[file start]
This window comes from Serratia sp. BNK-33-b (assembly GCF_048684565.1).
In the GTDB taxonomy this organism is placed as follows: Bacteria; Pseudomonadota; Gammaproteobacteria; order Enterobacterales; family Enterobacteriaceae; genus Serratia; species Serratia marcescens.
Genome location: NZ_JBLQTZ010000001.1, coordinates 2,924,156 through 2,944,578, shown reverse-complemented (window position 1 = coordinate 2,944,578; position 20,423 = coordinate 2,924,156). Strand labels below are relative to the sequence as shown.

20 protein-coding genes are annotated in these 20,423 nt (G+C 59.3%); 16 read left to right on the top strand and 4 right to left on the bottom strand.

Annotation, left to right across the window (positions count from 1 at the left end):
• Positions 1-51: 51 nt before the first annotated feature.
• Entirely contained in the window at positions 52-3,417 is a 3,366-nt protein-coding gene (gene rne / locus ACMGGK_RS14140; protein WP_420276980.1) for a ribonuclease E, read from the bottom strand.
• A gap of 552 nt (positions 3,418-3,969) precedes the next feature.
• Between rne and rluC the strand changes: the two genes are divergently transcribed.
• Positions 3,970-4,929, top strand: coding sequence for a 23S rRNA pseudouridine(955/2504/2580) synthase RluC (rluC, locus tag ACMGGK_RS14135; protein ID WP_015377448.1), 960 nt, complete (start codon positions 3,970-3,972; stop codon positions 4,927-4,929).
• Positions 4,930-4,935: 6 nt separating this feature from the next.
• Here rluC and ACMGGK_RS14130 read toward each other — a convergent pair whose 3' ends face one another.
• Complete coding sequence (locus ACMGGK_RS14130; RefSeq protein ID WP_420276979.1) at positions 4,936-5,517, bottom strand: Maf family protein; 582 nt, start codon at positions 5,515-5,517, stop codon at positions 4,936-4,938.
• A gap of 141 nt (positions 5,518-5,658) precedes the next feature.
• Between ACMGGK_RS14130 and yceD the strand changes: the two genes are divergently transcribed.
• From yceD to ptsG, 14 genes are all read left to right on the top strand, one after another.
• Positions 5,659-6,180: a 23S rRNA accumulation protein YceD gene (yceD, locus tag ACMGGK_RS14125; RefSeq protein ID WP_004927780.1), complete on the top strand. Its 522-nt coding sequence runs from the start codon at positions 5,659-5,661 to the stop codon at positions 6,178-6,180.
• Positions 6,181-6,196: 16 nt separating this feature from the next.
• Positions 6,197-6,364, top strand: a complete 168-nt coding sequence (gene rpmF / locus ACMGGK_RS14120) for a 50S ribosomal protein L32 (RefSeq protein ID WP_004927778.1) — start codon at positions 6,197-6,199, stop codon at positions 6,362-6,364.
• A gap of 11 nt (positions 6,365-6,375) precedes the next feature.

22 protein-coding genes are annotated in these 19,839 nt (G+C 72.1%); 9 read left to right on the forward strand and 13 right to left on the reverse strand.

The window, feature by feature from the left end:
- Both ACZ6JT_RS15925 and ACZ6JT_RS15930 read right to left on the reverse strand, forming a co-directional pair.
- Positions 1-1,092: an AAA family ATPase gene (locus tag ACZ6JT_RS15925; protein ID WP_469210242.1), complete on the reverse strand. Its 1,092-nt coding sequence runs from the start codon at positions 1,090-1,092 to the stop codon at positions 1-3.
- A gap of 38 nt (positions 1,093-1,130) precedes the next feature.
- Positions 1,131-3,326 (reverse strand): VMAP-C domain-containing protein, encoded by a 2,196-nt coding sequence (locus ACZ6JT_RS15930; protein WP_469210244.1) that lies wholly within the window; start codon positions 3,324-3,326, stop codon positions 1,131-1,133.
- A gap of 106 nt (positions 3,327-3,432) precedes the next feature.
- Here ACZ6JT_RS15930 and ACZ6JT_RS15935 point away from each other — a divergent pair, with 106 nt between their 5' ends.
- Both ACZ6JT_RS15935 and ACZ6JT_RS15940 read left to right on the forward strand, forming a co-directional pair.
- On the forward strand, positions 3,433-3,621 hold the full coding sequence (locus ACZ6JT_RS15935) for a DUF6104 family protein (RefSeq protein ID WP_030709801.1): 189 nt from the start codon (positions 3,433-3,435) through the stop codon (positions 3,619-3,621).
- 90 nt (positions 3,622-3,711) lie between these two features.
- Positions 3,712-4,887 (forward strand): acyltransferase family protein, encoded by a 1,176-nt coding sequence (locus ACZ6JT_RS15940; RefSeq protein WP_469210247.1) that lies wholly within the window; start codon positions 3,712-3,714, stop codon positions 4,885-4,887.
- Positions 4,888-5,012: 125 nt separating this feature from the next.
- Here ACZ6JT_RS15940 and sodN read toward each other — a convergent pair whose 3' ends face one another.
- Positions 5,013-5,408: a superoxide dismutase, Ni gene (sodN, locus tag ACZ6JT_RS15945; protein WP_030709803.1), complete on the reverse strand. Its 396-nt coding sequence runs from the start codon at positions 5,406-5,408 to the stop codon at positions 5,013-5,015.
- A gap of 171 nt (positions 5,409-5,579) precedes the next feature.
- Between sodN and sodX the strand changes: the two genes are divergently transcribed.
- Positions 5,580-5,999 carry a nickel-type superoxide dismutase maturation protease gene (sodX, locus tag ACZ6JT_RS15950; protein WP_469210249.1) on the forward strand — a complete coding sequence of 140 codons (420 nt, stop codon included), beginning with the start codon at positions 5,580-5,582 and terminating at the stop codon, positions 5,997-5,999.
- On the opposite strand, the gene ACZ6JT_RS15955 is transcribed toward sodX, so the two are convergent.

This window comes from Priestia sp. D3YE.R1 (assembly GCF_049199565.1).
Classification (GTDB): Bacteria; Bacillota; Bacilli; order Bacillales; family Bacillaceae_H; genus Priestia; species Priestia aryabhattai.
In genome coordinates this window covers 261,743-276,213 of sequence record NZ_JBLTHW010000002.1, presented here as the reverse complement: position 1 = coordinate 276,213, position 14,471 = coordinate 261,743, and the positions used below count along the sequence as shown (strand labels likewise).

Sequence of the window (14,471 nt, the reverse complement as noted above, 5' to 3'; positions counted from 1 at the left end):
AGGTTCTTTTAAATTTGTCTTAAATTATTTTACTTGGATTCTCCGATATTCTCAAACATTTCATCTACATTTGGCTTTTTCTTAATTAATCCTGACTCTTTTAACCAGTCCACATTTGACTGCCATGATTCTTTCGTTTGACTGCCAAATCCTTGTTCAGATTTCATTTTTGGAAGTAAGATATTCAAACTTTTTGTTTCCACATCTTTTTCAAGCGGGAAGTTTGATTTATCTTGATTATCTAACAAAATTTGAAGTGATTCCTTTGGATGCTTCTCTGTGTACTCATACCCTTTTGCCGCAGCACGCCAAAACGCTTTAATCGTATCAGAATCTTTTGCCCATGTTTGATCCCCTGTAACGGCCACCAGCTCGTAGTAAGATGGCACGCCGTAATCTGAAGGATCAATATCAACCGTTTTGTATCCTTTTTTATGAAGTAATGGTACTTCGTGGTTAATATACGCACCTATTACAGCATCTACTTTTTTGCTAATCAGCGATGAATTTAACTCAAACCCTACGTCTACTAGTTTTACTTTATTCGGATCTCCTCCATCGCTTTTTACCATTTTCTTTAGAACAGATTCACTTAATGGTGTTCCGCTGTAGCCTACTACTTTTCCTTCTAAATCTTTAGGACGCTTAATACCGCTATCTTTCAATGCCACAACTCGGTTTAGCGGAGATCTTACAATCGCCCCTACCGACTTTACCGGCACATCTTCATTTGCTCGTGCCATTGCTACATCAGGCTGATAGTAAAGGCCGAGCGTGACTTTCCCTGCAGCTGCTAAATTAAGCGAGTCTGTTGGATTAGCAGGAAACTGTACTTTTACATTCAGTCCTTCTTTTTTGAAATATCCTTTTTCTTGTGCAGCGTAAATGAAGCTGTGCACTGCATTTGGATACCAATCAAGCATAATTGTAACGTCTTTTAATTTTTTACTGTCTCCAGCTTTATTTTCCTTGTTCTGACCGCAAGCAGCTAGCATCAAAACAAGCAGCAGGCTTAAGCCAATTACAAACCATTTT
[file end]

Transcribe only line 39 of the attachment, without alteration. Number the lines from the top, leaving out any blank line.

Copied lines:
- On the opposite strand, the gene ACZ6JT_RS15955 is transcribed toward sodX, so the two are convergent.